So the question remains, how much are you willing to pay for your cup of joe? I’m guessing it’s not 6$ for a drip?
The fact of the matter is, because of this reluctance and precept to cheap coffee, most baristas do only make the minimum wage.
Which in all fairness, is higher in some areas; 14$ in Ontario and 15$ in Alberta is far ahead of the 6-9$ wage in some areas of the US.
Alas, as basic maths would tell you, it’s still not enough.
There are some companies that will even introduce craft beer as a menu option in order to justify paying baristas a server’s wage. That should be regarded as nothing short of criminal and we should wish nothing but bankruptcy for those employers.
Historically, tips have always been about compensation for unfair wages. Sometimes even to recognize lack of wages.
In 17th century America, it became popular during slavery. Guests and friends of rich slave owners would often tip the slaves, in what some would consider a progressive rebellious act against the servants forced disposition as a slave.
Though it should be considered that an element of classist/racist showboating probably played a part in their actions.
Earlier 15th century England tipping began as a means of paying impoverished servants in the homes of aristocrats, and later spread to the magical coffee houses of London (which is an article for another day).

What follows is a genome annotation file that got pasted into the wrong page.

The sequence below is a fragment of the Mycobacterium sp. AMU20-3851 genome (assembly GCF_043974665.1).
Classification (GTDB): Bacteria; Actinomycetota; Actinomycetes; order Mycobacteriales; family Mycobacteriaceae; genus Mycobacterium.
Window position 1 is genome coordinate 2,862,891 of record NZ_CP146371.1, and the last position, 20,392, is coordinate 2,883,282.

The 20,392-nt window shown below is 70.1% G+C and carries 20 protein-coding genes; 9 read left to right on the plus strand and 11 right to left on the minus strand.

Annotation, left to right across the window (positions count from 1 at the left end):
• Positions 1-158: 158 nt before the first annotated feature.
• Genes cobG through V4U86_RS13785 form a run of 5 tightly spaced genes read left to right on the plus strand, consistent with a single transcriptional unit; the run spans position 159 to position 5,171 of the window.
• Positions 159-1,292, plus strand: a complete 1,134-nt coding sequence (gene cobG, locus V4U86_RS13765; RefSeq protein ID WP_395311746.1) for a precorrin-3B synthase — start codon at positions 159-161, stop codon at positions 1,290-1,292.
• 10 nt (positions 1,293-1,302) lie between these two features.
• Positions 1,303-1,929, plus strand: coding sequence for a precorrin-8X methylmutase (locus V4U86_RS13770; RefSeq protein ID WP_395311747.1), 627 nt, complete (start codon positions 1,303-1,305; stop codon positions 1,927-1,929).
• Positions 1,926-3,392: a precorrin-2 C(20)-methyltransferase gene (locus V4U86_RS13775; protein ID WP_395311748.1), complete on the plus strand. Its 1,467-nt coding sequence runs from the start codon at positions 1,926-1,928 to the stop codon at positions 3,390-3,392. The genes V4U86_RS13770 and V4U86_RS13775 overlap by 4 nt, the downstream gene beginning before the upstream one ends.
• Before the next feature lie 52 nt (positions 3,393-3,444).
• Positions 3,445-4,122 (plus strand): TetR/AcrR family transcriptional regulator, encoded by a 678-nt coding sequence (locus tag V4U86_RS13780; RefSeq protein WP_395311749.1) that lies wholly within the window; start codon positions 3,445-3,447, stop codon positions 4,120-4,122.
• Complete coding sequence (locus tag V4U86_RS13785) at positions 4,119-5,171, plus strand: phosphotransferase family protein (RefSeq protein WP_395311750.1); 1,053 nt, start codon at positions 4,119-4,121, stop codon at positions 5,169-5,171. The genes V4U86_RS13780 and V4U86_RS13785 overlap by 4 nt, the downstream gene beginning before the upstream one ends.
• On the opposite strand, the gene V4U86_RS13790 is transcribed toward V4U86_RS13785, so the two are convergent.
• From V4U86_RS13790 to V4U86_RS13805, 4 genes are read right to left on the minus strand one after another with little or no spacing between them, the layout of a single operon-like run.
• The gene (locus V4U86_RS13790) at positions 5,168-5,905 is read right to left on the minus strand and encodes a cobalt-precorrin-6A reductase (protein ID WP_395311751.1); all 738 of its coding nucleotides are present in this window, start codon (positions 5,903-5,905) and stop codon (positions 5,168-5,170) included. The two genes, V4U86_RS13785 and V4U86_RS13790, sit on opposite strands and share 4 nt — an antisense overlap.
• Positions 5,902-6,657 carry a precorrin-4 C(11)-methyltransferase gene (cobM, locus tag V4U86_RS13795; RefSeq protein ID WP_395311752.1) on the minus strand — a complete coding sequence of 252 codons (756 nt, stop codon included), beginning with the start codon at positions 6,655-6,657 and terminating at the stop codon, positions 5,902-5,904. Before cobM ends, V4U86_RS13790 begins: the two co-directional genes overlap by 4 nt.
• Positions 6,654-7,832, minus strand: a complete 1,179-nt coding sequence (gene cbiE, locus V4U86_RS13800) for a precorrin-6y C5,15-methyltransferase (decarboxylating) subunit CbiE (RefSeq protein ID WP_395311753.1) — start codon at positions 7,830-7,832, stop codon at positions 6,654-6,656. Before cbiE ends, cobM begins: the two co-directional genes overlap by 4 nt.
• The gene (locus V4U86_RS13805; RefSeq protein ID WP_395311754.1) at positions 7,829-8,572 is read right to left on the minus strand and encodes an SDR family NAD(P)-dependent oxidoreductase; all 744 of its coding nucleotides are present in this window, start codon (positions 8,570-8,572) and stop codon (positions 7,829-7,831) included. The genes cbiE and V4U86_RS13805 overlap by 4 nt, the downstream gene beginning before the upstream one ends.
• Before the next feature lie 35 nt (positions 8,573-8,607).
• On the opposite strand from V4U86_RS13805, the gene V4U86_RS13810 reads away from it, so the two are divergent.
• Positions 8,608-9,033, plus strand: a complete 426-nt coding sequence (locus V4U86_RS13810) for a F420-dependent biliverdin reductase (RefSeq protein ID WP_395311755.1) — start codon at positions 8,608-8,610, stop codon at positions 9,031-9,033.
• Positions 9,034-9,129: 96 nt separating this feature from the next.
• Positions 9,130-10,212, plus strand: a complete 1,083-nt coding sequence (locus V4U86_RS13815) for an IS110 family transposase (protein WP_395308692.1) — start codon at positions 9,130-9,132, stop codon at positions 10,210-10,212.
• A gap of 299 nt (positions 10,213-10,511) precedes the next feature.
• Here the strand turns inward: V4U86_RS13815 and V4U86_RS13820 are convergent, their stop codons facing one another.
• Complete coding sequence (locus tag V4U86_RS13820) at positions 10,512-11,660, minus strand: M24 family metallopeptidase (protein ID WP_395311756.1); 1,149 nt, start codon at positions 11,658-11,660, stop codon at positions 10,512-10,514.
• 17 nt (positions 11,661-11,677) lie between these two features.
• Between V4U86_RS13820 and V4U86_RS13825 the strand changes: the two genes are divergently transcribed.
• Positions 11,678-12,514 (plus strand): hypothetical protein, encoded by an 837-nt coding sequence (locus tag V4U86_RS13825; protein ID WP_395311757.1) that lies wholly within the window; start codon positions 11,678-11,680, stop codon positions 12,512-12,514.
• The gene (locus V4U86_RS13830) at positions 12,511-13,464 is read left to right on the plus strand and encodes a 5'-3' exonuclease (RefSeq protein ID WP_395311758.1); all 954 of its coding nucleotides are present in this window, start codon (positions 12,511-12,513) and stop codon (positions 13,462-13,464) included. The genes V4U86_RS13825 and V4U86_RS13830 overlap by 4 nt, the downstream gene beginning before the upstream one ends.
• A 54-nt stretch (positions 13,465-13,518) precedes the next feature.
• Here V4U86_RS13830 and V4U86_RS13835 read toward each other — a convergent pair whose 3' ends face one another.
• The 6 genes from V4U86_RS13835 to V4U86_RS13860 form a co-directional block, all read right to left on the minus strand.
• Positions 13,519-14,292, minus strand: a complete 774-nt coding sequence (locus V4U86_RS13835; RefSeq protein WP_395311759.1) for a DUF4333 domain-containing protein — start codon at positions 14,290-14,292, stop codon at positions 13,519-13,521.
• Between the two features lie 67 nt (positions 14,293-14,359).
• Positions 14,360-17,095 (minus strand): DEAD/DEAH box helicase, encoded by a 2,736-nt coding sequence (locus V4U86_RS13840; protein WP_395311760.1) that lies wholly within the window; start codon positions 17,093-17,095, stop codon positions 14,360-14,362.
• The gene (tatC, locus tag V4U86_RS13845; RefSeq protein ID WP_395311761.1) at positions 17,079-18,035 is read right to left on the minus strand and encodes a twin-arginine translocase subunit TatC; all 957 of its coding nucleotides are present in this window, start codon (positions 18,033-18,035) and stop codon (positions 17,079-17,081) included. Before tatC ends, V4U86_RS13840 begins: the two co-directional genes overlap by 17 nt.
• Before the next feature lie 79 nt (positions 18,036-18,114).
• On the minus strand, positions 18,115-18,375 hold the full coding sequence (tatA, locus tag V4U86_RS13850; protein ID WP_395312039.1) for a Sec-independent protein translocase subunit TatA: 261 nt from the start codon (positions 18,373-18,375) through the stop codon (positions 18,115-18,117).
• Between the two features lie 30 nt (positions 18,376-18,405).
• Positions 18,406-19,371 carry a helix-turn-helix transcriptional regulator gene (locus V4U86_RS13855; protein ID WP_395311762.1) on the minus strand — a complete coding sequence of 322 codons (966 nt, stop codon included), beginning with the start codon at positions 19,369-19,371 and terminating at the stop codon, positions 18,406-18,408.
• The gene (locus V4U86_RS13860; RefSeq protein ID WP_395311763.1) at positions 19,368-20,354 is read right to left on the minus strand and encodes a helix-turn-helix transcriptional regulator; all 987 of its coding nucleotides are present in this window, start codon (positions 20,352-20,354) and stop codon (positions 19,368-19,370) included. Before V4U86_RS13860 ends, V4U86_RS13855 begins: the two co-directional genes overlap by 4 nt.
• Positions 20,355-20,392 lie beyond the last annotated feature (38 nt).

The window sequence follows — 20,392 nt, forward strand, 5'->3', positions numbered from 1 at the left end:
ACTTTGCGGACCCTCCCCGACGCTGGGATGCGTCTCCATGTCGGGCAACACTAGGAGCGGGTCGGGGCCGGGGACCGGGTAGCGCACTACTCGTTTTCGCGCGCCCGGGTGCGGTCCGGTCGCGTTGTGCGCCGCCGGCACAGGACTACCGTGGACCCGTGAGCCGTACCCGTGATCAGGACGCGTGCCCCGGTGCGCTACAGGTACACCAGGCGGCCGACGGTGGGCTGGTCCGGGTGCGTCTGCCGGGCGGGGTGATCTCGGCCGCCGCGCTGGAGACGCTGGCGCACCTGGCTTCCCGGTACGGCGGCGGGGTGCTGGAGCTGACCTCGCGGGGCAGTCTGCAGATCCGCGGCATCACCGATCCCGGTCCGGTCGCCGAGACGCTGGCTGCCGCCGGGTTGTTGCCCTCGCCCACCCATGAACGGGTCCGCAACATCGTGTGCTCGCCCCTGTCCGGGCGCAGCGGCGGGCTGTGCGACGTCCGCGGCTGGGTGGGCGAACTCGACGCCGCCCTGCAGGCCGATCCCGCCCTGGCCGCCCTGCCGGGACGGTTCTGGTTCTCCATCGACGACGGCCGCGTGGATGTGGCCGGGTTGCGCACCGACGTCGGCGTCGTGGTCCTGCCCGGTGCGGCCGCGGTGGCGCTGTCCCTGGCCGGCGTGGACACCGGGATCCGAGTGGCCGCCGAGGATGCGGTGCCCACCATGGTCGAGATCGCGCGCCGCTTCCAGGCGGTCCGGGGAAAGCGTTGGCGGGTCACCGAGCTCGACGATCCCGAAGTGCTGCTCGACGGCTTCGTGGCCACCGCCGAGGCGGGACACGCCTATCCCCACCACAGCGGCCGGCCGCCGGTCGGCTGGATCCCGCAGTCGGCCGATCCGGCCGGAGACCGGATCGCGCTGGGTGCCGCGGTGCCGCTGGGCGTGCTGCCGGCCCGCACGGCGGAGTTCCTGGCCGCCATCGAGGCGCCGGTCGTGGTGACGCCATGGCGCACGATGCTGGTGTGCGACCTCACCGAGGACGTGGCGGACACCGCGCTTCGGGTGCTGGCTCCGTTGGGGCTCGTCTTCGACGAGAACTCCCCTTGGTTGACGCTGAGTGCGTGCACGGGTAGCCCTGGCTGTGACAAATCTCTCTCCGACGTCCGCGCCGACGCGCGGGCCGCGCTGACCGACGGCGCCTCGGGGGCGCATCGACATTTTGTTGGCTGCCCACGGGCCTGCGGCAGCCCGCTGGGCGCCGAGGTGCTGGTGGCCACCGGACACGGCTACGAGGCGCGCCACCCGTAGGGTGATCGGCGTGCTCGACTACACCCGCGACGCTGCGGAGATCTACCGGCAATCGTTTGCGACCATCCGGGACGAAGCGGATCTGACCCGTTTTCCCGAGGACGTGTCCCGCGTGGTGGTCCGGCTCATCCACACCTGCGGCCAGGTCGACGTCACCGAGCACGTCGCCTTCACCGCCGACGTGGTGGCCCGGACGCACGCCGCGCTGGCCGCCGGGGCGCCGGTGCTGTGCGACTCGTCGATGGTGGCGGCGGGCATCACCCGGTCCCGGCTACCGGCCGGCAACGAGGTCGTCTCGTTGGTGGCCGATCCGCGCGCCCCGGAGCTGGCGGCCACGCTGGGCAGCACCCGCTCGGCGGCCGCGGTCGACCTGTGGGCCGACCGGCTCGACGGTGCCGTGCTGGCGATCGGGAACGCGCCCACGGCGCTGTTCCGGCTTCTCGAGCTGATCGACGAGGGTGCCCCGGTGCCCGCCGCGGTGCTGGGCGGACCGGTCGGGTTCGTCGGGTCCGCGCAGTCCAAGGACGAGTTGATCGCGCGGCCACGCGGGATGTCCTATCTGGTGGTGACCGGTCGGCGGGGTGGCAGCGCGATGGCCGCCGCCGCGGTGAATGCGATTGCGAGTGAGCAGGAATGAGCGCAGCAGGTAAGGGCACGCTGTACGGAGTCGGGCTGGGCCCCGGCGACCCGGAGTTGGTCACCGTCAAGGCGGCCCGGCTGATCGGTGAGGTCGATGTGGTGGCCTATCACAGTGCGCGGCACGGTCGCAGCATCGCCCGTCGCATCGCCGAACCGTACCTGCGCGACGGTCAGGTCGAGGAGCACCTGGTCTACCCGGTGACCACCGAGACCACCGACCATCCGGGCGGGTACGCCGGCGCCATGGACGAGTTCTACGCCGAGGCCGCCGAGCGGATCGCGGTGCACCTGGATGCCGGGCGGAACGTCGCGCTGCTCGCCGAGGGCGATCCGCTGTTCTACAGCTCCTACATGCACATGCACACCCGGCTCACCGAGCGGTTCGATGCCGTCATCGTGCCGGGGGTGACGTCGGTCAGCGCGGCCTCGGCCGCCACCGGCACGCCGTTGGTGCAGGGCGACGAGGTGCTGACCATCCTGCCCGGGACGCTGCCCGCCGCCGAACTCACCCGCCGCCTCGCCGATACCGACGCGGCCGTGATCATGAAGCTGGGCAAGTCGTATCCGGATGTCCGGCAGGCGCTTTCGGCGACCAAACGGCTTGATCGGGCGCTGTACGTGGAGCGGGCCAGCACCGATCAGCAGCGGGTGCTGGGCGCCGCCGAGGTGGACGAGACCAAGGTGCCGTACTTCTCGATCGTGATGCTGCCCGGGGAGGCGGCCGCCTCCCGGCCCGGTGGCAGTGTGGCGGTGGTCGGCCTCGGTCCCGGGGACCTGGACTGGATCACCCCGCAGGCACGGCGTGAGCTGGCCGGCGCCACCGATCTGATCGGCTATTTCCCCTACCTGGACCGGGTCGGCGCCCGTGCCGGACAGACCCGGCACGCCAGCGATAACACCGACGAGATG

In one of my sit-downs with a Canadian buisness owner, we discussed how some coffee employers either; don’t allow tips to be advertised, withhold tips, illegally take a cut, put them into benefits or pay less wage because of tips.
In that conversation, he very passionately stated to me that “it’s none of their business.”
He doesn’t believe owners have any moral ground in trying to make executive decisions regarding tips. It is simply nothing of theirs and should not factor into their business plan or operations.
I also spoke with some working owners (as in owners who work behind the bar with staff) of local cafés in Kitchener-Waterloo and Cambridge called Show and Tell, Special Delivery and Okay Great.
They said to me that they take their share of the tipping pool and put into a pot to help staff further their respective coffee careers, while staff still earn their share of tips. This may be the most shining example of ethical business owners approach to staff tips that can be found.
Maybe you are still cynical the price should be the price and labour should be apart of that, and if they want to make more they should simply pick a different career.
You’d certainly have an argument. But I encourage to think about this with more empathy.
The coffee shop you go to tomorrow morning, please consider, that the barista you wake up to see, woke up 2 hours earlier than you, to get all the coffee brewed and ready for you to start your day with a smile, pleasant conversation and a good cup of coffee.
They do this because they love it. They love the product and serving you, and they do it for next to nothing.
So give little extra show, you appreciate them.
After all, the origin of the word “gratuity” is just that, a Thank you.
Latin: Gratus = Thankful
Old French: Gratuite = Free
resulted in the English word: Gratuity
Keyword there is free.
Tipping, It’s a gracious act of appreciation.
Not a deal or reward.
Liam Eales is a freelance coffee consultant currently based out of Ottawa, Ontario. A seasoned traveler, he’s written several articles on North American coffee culture and has a marked passion for blending history with third-wave coffee culture. Liam is especially fond of pour overs and striking up interesting conversations with strangers.